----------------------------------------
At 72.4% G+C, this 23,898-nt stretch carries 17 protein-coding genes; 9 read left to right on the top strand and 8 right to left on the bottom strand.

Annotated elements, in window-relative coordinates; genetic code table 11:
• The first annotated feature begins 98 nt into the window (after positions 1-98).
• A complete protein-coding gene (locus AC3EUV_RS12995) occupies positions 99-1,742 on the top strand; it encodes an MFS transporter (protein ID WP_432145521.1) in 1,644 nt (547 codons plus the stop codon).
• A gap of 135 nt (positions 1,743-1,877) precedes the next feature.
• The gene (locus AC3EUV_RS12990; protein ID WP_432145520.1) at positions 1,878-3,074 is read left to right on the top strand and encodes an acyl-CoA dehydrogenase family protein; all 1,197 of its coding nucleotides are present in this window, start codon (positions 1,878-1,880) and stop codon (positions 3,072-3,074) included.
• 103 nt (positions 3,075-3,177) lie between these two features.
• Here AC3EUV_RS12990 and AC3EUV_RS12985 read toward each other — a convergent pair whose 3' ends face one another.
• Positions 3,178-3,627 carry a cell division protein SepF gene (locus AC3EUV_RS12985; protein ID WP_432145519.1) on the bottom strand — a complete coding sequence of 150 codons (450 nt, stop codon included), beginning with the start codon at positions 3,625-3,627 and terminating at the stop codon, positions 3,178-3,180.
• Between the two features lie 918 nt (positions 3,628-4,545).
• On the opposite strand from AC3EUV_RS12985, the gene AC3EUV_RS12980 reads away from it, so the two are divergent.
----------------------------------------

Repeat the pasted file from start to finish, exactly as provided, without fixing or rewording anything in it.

At 72.4% G+C, this 23,898-nt stretch carries 17 protein-coding genes; 9 read left to right on the top strand and 8 right to left on the bottom strand.

Annotated elements, in window-relative coordinates; genetic code table 11:
• The first annotated feature begins 98 nt into the window (after positions 1-98).
• A complete protein-coding gene (locus AC3EUV_RS12995) occupies positions 99-1,742 on the top strand; it encodes an MFS transporter (protein ID WP_432145521.1) in 1,644 nt (547 codons plus the stop codon).
• A gap of 135 nt (positions 1,743-1,877) precedes the next feature.
• The gene (locus AC3EUV_RS12990; protein ID WP_432145520.1) at positions 1,878-3,074 is read left to right on the top strand and encodes an acyl-CoA dehydrogenase family protein; all 1,197 of its coding nucleotides are present in this window, start codon (positions 1,878-1,880) and stop codon (positions 3,072-3,074) included.
• 103 nt (positions 3,075-3,177) lie between these two features.
• Here AC3EUV_RS12990 and AC3EUV_RS12985 read toward each other — a convergent pair whose 3' ends face one another.
• Positions 3,178-3,627 carry a cell division protein SepF gene (locus AC3EUV_RS12985; protein ID WP_432145519.1) on the bottom strand — a complete coding sequence of 150 codons (450 nt, stop codon included), beginning with the start codon at positions 3,625-3,627 and terminating at the stop codon, positions 3,178-3,180.
• Between the two features lie 918 nt (positions 3,628-4,545).
• On the opposite strand from AC3EUV_RS12985, the gene AC3EUV_RS12980 reads away from it, so the two are divergent.